5. Measure your dealership’s customer experience

To know if your customer experience strategy is working, you need to measure your dealership’s performance. One of the best ways to do this is to set benchmarks and measure your progress against them.


Identify internal and external customer experience benchmarks and track your progress against them


Do you know how your dealership’s Repair Event Cycle Time (RECT) compares to other dealers in your area? RECT is the amount of time that passes between a Work Order start date and completion date at your shop.


Between those dates are some other key dates, including when parts are ordered, when parts are received, first labor date, and last labor date. Those dates are often held up by bottlenecks like parts availability and warranty coverage.


This is valuable information to have. If another dealer in your area has a shorter RECT, there’s a good chance that customers are going to start going to them instead.


Below is an example of one of our RECT reports. You can view a summary of your last month’s business, including the RECT for different types of Work Orders, compared to regional and national averages. The report also shows the impact of service bottlenecks on your customers. At the bottom, you can see historical data to track your progress.



You can learn more about our free RECT reports here.


Another one of the best ways to benchmark your customer experience is to use Net Promoter Score. You’re probably already familiar with this system so I won’t go into too much detail (Qualtrics has a guide if you want to read more).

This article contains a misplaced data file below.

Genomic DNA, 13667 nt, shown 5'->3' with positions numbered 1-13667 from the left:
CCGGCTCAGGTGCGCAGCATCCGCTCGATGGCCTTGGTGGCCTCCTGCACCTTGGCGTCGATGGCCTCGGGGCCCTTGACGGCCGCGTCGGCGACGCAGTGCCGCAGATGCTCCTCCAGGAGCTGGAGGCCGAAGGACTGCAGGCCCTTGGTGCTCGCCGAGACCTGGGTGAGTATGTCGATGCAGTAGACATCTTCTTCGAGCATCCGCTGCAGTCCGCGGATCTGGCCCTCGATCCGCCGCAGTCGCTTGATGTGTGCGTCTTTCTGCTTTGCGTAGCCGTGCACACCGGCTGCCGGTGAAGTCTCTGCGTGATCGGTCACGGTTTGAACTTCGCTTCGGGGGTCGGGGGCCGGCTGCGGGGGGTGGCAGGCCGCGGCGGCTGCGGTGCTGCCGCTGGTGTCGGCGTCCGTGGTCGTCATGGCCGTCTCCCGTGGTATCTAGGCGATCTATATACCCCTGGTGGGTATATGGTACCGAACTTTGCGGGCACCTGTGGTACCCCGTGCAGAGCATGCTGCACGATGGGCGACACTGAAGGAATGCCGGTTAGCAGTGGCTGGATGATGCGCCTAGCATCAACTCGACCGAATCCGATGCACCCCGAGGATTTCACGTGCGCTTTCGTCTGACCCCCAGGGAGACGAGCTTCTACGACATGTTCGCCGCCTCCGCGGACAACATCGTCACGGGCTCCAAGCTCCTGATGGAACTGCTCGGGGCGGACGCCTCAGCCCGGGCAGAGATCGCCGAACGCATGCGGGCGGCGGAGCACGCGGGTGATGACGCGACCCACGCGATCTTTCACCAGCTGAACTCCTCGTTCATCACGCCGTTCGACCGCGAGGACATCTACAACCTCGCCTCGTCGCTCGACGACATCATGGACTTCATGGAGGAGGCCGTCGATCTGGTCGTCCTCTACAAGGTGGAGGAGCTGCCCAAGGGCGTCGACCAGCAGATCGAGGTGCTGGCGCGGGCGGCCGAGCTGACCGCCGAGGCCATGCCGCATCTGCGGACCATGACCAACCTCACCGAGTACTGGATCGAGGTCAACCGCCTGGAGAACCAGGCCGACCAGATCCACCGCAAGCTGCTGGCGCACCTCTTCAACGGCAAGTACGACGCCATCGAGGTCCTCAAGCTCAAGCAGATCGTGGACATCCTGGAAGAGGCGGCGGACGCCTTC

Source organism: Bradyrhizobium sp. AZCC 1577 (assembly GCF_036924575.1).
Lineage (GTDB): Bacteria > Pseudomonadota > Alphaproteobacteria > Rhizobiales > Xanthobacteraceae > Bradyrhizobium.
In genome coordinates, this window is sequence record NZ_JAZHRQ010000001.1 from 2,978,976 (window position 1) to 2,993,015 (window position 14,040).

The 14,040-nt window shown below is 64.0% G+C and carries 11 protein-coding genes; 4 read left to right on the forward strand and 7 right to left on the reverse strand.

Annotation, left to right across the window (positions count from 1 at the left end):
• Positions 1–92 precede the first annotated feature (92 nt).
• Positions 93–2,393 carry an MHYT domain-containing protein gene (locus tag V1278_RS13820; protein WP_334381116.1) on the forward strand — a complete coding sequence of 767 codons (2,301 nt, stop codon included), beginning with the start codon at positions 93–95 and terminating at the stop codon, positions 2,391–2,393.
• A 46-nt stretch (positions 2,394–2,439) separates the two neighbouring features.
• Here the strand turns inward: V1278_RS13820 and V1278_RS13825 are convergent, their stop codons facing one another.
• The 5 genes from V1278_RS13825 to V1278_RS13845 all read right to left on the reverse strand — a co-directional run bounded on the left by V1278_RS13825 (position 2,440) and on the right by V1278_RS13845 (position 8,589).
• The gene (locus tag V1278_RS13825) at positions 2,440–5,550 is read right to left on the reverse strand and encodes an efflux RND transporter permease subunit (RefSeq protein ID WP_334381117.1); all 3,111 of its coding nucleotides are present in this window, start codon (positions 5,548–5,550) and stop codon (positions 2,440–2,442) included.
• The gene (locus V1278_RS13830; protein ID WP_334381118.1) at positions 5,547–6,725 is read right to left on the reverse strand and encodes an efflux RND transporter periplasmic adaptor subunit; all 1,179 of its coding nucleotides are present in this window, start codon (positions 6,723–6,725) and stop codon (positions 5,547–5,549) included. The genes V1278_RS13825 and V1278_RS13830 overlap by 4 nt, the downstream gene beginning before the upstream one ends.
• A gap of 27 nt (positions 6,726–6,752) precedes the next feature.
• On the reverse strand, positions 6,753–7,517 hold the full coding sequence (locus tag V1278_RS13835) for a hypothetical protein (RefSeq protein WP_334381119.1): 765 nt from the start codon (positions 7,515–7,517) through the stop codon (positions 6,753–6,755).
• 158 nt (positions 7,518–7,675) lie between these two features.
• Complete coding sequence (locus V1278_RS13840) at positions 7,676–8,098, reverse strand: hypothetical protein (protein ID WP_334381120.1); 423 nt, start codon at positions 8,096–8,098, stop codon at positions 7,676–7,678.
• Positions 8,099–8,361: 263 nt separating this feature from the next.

Gathering your dealership’s NPS score will help you gauge whether your customer experience is generally good, okay, or great.


It’s also important to not just look at responses from happy customers but to also dig into the responses from negative customers. Why didn’t the experience meet their expectations? You’re likely to uncover customer experience gaps this way.


The key to tracking your dealership’s NPS is consistency. Automated text messages or emails help here too. After you close a sale with a customer at your dealership, send them a text message asking them to rate their experience.



We’ve covered a lot of information here. So, at a high level, keep these guidelines in mind when defining your customer experience strategy:


  1. Having a strategy on customer service and customer experience keeps customers returning
  2. Use value stream mapping to find gaps in the customer experience
  3. Close common gaps
  4. Create a feedback loop to ensure what you’re doing is making a difference


Want to learn more about how you can improve communication at your dealership to create a better customer experience? We’ve got a guide that shows you how to improve communication with customers at every stage of the buyer’s journey.


How to Create a 360° Customer Experience at Your Dealership to Drive Repeat Business

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About the Author


Frank Tamburrini is General Manager at IDS. He has over 12 years of experience leading service and support organizations that spanned across North America and overseas, servicing both small businesses and some of Canada’s largest organizations. Not only that, but he also has 14+ years of experience helping retailers maximize their investment in software solutions and has been part of thousands of client implementations. Frank believes that using a data-first business strategy is the key to continually meeting customer needs.